On his social media Manara has shared these stunning paintings as an homage along with notes of thanks for those countlesspeople who have created a broad, worldwide new “front lines” superteam in response to the COVID-19 pandemic.  In so doing Manara joins artists like Bill Sienkiewicz as one of the 21st century iconic artists who takes a break from the business craft from time to time to picture for his fans and followers the beauty and truth that lies around us in places both familiar and unfamiliar.

Manara 10

Beginning March 15 and continuing into this weekend, Manara has depicted essential, indispensable, risk-taking women on the job in his native Italy, one of the most ravaged of nations by the virus, including a truck driver, an emergency response technician, a grocery store clerk, a delivery service worker, cleaning workers, a police officer, security/traffic guard, and a doctor confronting the virus head-on in a multimedia video (all viewable on his Facebook page here).  He added to his collection this weekend with the image of a postal carrier.  The biggest surprise that many haven’t noticed?  A fascinating response to his paintings can be found on Facebook, where people have been tagging his artwork with the names of their own real-life friends and family reflected in the drawings.  His own comments on his works include simple thanks in many ways, including, “Thank you to those who work putting themselves in danger for our safety,” “Thanks to the invisible, hoping we’ll remember them even later,” and “These days, if Italy keeps working, it’s also thanks to them. — Milo.”

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Wild Fire

Review by C.J. Bunce

Anglophiles will be hard-pressed to find a more intriguing murder-mystery police procedure television series than with the five seasons (and soon to be seven seasons) of the BBC’s Shetland Douglas Henshall (who won a BAFTA for the role) plays detective inspector Jimmy Perez, a one-of-a-kind, conscientious and thorough cop who manages a small police department on the Scotland archipeligo.  The television series is based on a series of novels by British author Ann Cleeves, who chose to set her police story in the sparse, cold, austere setting in the far northern latitudes.  Altogether Cleeves explored the exploits of Perez in nine novels, the final of which, Wild Fire, has just arrived in its first paperback edition.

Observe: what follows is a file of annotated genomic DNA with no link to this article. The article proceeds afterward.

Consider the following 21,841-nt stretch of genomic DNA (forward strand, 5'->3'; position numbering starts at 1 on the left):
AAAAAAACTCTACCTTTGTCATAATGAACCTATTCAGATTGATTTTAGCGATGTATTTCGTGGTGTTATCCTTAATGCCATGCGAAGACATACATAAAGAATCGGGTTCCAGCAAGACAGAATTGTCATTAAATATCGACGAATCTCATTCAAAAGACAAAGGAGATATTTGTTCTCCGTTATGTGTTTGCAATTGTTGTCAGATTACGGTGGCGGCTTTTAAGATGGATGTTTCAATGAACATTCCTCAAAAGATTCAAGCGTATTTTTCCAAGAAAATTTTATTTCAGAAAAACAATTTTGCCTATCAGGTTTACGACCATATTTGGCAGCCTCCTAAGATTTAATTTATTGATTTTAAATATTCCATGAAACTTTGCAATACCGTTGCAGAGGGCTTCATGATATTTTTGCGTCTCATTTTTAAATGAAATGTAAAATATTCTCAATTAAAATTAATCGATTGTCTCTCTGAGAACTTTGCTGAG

Wild Fire finds DI Perez on the case of a murder of a young woman named Emma, who is found strangled and hanged in the barn of a local family.  Among many quirks is the fact that this isn’t the first time someone was found hanged in their barn.  Cleeves’ last case for Perez finds him chasing leads across the country, piecing together the background of the victim, which is unveiled something like Jon Krakauer’s story of Christopher McCandless in his novel Into the Wild.  Emma is not so interesting as McCandless, but by the time the reader catches up to the murderer, you’ll feel like you’ve interviewed plenty of witnesses, including a young autistic boy in the home she worked in, and more than a few self-absorbed quirky couples, most futile diversions from the key story.

For fans of the television series exploring the novels for the first time, expect many surprises.  Perez of the novels is not quite so engaging, instead a man of few words and emotions that keeps his thoughts close to his vest.  The only other main character common to the TV show is Perez’s reliable detective constable Sandy Wilson, who is completely the same put-upon, over-achieving character that he is on the small screen.  Perez’s daughter Cassie is only a child here at the end of Cleeves’ novels, who spends most of the novel being watched off-book by biological father Duncan, yet fans of the show know her and Duncan as key to the appeal of the TV series.